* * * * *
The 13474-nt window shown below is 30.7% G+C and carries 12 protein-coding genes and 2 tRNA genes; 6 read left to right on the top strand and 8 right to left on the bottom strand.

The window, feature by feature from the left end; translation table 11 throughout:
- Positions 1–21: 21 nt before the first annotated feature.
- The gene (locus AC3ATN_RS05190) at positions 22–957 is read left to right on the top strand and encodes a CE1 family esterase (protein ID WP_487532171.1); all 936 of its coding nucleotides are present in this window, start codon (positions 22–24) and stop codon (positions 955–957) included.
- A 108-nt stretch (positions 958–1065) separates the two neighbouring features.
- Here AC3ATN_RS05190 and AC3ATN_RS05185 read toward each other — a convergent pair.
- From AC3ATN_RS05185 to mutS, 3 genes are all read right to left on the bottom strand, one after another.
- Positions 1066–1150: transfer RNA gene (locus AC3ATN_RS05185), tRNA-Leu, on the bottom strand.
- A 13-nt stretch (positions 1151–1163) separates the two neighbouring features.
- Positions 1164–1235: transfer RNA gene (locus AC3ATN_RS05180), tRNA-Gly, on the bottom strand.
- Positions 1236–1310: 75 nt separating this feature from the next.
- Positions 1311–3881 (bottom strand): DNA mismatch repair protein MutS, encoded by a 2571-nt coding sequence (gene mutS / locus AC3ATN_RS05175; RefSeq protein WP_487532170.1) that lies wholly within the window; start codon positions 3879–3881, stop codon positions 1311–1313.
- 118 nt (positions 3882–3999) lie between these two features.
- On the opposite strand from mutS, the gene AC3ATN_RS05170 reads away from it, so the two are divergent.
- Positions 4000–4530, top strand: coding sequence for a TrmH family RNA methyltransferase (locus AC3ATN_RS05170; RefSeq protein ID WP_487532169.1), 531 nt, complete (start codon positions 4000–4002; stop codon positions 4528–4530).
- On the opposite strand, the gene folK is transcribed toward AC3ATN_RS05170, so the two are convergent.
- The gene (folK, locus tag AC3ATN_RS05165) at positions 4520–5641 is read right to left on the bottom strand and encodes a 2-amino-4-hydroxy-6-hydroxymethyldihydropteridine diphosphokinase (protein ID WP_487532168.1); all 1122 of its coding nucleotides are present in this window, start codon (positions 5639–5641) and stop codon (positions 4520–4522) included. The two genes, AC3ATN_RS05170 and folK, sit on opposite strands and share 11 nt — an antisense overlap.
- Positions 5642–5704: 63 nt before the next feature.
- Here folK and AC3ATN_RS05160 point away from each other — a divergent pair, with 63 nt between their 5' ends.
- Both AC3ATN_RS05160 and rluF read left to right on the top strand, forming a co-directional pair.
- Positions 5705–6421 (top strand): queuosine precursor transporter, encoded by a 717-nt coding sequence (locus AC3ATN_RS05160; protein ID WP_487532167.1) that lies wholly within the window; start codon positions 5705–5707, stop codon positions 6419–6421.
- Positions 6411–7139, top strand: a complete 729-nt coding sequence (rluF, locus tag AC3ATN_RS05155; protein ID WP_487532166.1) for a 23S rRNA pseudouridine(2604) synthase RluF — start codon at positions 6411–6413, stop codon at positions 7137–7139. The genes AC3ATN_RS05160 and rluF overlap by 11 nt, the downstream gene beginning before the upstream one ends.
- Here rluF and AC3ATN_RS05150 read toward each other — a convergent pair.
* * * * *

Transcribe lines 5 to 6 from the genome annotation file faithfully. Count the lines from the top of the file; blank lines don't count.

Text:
- A 108-nt stretch (positions 958–1065) separates the two neighbouring features.
- Here AC3ATN_RS05190 and AC3ATN_RS05185 read toward each other — a convergent pair.